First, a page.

Sunday, 4 December 2011

The Microbudget Conversation

Earlier this week, a piece I wrote for Filmmaker Magazine's Microbudget Conversation was published ( Taking my cue from the use of the word 'conversation' in the series' title, I decided to base my piece on my personal responses to some of the other posts. This led me into a discussion of some of the ideas behind the making of Life Just Is, my belief in the importance of striving for a synthesis of form and content, and the advantages I believe are offered by working from a finished screenplay.

Saturday, 26 November 2011

Quote for the Week

'A written word is the choicest of relics. It is something at once more intimate with us and more universal than any other work of art. It is the work of art nearest to life itself. It may be translated into every language, and not only be read but actually breathed from all human lips;–not to be represented on canvas or marble only, but be carved out of the breath of life itself' - Henry David Thoreau in Walden.

Sunday, 6 November 2011

London Film Festival 2011: A Short Round Up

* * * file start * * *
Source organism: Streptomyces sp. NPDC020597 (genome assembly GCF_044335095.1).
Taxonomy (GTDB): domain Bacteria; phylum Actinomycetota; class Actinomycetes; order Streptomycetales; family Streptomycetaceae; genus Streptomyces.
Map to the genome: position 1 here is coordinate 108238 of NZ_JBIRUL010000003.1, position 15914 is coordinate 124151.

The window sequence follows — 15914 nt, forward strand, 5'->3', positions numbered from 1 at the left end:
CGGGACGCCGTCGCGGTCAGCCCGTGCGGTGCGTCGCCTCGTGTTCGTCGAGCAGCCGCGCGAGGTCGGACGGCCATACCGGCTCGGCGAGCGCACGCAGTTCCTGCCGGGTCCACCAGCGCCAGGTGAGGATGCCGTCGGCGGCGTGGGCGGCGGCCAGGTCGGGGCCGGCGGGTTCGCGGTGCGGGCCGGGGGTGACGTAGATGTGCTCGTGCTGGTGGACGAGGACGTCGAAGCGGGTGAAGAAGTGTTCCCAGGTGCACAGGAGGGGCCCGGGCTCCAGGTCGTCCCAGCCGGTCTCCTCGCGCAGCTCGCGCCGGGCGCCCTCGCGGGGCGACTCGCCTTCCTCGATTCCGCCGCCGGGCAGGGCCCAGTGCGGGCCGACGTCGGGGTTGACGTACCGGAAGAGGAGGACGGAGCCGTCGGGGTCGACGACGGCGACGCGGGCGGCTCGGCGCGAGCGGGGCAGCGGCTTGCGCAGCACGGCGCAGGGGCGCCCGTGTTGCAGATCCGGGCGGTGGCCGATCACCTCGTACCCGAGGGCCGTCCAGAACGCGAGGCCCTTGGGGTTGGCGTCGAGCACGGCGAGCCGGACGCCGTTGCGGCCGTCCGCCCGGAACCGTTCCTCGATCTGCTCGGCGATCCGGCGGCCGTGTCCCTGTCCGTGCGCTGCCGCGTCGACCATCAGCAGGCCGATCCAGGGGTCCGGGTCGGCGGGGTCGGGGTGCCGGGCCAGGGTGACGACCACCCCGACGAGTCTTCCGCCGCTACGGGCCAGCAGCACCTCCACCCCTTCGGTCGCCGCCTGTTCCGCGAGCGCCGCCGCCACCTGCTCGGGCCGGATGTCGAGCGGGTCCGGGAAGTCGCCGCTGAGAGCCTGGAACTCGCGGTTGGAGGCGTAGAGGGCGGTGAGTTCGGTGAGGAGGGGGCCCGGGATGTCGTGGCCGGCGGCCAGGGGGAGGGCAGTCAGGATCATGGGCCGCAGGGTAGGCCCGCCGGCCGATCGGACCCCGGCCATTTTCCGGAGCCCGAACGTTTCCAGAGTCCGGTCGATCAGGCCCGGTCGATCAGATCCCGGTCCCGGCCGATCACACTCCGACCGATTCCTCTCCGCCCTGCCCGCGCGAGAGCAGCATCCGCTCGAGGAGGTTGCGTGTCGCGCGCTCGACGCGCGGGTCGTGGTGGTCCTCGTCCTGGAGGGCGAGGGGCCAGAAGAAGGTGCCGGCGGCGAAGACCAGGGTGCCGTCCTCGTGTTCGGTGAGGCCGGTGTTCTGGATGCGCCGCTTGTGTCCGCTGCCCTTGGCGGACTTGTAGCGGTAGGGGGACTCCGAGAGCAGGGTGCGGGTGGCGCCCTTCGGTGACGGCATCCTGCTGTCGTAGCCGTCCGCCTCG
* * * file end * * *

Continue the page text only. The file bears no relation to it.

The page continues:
For a number of reasons, I only got the chance to see 25 films at this year's LFF. That small sample, though, was enough for me to realise what a strong programme it was this year (and general consensus among friends seems to suggest I'm not alone in thinking this). A fitting send off, then, for Artistic Director Sandra Hebron, who's done such a brilliant job at the helm over the last nine years.

Among the films I was disappointed to miss were The Kid with a Bike and The Descendants – two new works from directors I admire very much. Of the films I did see, I thought that this year, rather than reviewing them all, I'd do a simple round up of some of my personal favourites. Despite falling into this category, I've excluded The Artist because I've already written about it here.